January 2015
Volume 36, Issue 1

Peer-Reviewed

Bulk-Fill Materials: Simplify Restorations, Reduce Chairtime

Robert C. Margeas, DDS

Abstract

Newer bulk-fill composite materials are being developed for preparation depths of up to 5 mm in an effort to simplify and improve placement of direct composite posterior restorations. Depth of cure for any dental composite is a critical issue, and especially so for bulk-fill composites. This article discusses factors involved in determining adequate depth of cure. Additionally, a case report depicting occlusal decay describes how a highly filled bulk-fill material was used to achieve an esthetic and functional restoration while eliminating incremental composite layering, thereby saving considerable time.

While amalgam has a long history of serving the dental industry well, it is a material in steady decline1 and is no longer the standard material used for bulk-filling posterior restorations. Since its drop-off, dental professionals have been persistently seeking methods and materials that offer a similar ability to quickly and easily complete these restorations, which are performed on a daily basis throughout general restorative practices.

Composite restorations are, of course, a vast improvement over amalgam in terms of esthetics. As manufacturers endeavor to increase the amount of fillers in their resins to improve mechanical and physical properties such as compression strength, flexural strength, elastic modulus, coefficient of thermal expansion, water sorption, and wear resistance, several classification systems of composites have been developed. These systems are based on the particle size, distribution, and quantity of fillers incorporated.2 Classifications include hybrid, microhybrid, microfill, and the newer nanofill, as well as bulk fill. The descriptions of these classifications can vary from system to system. Composite is also preferred over amalgam because of its ability to conserve tooth structure, as there is no need for the outline or undercuts to retain the filling. The process involved in incremental layering of composites is technique-sensitive as well as time-consuming due to the many steps and amount of material required.

Bulk-Fill: The Issue of Curing

Newer bulk-fill posterior composite materials are designed to eliminate layering and thereby conserve the clinician’s time as well as simplify the procedure. Most manufacturers recommend their bulk-fill composites for depths up to 4 mm, while some suggest 5 mm is acceptable, as compared to the typical 2-mm increments with conventional composites. Depth of cure for any dental composite, but especially for bulk-fill composites, is a critical issue. A number of factors determine if a material is adequately cured to the depth its manufacturer states.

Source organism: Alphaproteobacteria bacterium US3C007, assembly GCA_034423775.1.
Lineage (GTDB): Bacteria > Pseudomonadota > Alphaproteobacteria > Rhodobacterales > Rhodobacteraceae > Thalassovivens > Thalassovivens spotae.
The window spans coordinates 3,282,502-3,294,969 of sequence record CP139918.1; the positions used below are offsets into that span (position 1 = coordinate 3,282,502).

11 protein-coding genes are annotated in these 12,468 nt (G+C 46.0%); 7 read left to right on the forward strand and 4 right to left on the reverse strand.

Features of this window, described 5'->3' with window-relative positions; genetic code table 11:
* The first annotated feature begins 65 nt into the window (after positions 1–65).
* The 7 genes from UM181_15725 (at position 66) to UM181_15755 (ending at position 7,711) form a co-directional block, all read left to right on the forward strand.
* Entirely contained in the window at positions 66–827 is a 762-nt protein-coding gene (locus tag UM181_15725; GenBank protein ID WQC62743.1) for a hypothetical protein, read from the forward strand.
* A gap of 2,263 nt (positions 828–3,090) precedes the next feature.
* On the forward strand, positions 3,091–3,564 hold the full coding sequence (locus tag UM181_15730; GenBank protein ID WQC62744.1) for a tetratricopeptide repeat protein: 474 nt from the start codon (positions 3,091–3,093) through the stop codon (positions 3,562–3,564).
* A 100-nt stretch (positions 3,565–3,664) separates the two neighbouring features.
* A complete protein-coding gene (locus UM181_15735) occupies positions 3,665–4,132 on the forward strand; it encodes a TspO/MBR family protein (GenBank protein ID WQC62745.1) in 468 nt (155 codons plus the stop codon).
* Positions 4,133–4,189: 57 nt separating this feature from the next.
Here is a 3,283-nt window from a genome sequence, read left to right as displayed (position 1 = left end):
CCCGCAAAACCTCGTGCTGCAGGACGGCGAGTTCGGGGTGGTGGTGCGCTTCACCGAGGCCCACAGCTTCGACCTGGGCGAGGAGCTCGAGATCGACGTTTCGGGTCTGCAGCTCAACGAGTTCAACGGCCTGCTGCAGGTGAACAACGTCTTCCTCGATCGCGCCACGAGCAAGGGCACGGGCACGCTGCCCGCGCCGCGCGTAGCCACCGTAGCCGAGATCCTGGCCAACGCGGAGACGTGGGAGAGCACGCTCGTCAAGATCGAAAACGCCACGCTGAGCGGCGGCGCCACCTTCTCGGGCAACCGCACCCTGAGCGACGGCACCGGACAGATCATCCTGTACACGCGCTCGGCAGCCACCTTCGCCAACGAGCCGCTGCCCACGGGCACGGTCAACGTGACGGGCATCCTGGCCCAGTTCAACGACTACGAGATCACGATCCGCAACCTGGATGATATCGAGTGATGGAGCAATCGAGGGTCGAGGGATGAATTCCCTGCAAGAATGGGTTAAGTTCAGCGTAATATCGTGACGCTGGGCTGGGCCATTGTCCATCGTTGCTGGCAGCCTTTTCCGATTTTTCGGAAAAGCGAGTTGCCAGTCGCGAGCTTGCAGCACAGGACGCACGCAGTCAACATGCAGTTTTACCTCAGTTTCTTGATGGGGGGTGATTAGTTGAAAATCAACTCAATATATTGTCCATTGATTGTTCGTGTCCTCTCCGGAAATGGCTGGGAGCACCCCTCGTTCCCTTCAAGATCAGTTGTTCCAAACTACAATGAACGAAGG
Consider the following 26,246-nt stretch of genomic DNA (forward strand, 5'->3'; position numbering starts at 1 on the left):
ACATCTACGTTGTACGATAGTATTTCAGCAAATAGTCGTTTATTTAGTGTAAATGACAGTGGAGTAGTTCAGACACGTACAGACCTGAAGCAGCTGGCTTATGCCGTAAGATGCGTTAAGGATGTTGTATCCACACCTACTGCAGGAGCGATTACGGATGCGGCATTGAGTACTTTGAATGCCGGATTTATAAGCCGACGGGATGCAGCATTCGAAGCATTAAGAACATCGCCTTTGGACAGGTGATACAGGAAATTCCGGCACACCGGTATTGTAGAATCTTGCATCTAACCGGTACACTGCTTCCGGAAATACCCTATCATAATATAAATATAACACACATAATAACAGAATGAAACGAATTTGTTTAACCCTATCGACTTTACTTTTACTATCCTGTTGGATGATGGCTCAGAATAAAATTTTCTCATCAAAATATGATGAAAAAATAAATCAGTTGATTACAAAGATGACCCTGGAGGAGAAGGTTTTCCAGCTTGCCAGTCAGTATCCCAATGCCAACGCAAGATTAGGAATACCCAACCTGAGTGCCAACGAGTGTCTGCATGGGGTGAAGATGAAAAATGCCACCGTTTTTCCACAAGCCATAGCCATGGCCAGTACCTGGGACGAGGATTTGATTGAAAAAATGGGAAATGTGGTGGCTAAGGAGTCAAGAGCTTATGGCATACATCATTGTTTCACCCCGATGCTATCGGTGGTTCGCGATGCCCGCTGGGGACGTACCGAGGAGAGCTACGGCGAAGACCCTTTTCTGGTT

First of all, an adequate curing light is needed for sufficient polymerization to occur, and reasonable light-curing conditions (approximately 20 J/cm2 when applied very close to the surface of the material) must be met. The three most important characteristics of the light are appropriate wavelength, adequate light output, and exposure time. If the light is not powerful enough and is held too far away from the material (the light should be kept as close to the tooth as possible, as a decrease of power output occurs for each millimeter of distance from the tooth), then the depth of cure will become a moot point. Different photoinitiators besides camphorquinone that absorb visible light at 410 nm are being added to the bulk-fill composites. If the curing light used has an output in the range of 450 nm to 490 nm, the material will not be cured adequately.

Polywave curing lights with different LEDs are being manufactured to cover the wider range of photoinitiators. It is important for the composite manufacturer to state the wavelength of the photoinitiator used in the material. Exposure time is more important than irradiance of the light, as there needs to be adequate exposure for the material to polymerize. Composite restorations cannot be over-cured, however they can be under-cured. Polymerization of resin composites continues at a slow rate after curing and may reach a termination point at almost 24 hours,3 although other studies4 show some surface hardness increases up to 1 month later.

Filler content plays a significant role in the depth of cure possible with bulk-fill materials. It is generally true that the higher the filler content, the greater the depth of cure. Increased filler loading reduces the volume of resin matrix for polymerization and intrinsically increases hardness. Due to the amount of filler in a material like SonicFill™ (Kerr Dental, www.kerrdental.com), sonic energy is applied through a special handpiece to increase the flowability and to further ease the packing of the composite. The good degree of conversion may be due to refractive index matching between the resin and filler, which enhances light transmission. Reduction in refractive index differences between resin and filler has improved degree of conversion5 and increased depth of cure and also improved color shade matching.6

Variations in the depth of cure between bulk-fill resin composites may be ascribed initially to light scattering at particle interfaces7 and light absorbance by photoinitiators and any pigments.8 Both of these factors reduce the light penetration and thus also the degree of conversion of matrix monomers, which are determined by the light irradiance at depth. Degree of conversion is significantly linked with the values of mechanical properties, biocompatibility, and color stability. Therefore, it may also correlate to the clinical success of the restoration. When more extensive polymerization and cross-linking occurs, greater hardness results.3